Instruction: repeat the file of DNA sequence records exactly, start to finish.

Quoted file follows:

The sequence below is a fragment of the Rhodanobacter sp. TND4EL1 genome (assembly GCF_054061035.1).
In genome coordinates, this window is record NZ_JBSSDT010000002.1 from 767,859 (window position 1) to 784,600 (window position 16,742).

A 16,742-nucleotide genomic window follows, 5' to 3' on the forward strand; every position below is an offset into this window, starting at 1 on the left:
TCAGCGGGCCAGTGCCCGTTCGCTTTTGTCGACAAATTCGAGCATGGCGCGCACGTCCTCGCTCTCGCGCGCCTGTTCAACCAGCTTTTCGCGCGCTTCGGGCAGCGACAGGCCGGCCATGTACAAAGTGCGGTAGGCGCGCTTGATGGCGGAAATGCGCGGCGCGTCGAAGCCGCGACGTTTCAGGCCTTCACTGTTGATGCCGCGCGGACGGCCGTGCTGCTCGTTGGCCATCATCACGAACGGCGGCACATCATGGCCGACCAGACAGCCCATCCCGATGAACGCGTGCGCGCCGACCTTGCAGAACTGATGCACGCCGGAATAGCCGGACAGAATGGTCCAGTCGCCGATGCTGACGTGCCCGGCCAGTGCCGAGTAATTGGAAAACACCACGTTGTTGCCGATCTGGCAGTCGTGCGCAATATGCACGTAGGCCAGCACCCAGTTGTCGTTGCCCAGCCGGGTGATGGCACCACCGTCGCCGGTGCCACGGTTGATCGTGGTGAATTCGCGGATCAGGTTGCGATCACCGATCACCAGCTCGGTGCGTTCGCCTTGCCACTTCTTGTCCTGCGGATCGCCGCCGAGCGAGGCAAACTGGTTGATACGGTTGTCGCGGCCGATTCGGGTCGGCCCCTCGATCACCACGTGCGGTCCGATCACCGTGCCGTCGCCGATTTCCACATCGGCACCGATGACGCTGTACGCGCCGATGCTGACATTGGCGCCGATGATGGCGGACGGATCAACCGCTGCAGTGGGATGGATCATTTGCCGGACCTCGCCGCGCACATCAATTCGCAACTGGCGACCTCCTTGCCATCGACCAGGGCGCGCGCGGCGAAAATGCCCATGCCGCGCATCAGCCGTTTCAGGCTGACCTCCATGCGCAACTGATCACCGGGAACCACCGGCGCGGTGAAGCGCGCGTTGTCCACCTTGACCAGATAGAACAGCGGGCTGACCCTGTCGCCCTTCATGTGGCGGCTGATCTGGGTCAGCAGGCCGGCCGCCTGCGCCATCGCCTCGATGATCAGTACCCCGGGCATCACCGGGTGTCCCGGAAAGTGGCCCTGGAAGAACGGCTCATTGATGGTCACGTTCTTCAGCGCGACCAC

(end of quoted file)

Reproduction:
The sequence below is a fragment of the Rhodanobacter sp. TND4EL1 genome (assembly GCF_054061035.1).
In genome coordinates, this window is record NZ_JBSSDT010000002.1 from 767,859 (window position 1) to 784,600 (window position 16,742).

A 16,742-nucleotide genomic window follows, 5' to 3' on the forward strand; every position below is an offset into this window, starting at 1 on the left:
TCAGCGGGCCAGTGCCCGTTCGCTTTTGTCGACAAATTCGAGCATGGCGCGCACGTCCTCGCTCTCGCGCGCCTGTTCAACCAGCTTTTCGCGCGCTTCGGGCAGCGACAGGCCGGCCATGTACAAAGTGCGGTAGGCGCGCTTGATGGCGGAAATGCGCGGCGCGTCGAAGCCGCGACGTTTCAGGCCTTCACTGTTGATGCCGCGCGGACGGCCGTGCTGCTCGTTGGCCATCATCACGAACGGCGGCACATCATGGCCGACCAGACAGCCCATCCCGATGAACGCGTGCGCGCCGACCTTGCAGAACTGATGCACGCCGGAATAGCCGGACAGAATGGTCCAGTCGCCGATGCTGACGTGCCCGGCCAGTGCCGAGTAATTGGAAAACACCACGTTGTTGCCGATCTGGCAGTCGTGCGCAATATGCACGTAGGCCAGCACCCAGTTGTCGTTGCCCAGCCGGGTGATGGCACCACCGTCGCCGGTGCCACGGTTGATCGTGGTGAATTCGCGGATCAGGTTGCGATCACCGATCACCAGCTCGGTGCGTTCGCCTTGCCACTTCTTGTCCTGCGGATCGCCGCCGAGCGAGGCAAACTGGTTGATACGGTTGTCGCGGCCGATTCGGGTCGGCCCCTCGATCACCACGTGCGGTCCGATCACCGTGCCGTCGCCGATTTCCACATCGGCACCGATGACGCTGTACGCGCCGATGCTGACATTGGCGCCGATGATGGCGGACGGATCAACCGCTGCAGTGGGATGGATCATTTGCCGGACCTCGCCGCGCACATCAATTCGCAACTGGCGACCTCCTTGCCATCGACCAGGGCGCGCGCGGCGAAAATGCCCATGCCGCGCATCAGCCGTTTCAGGCTGACCTCCATGCGCAACTGATCACCGGGAACCACCGGCGCGGTGAAGCGCGCGTTGTCCACCTTGACCAGATAGAACAGCGGGCTGACCCTGTCGCCCTTCATGTGGCGGCTGATCTGGGTCAGCAGGCCGGCCGCCTGCGCCATCGCCTCGATGATCAGTACCCCGGGCATCACCGGGTGTCCCGGAAAGTGGCCCTGGAAGAACGGCTCATTGATGGTCACGTTCTTCAGCGCGACCAC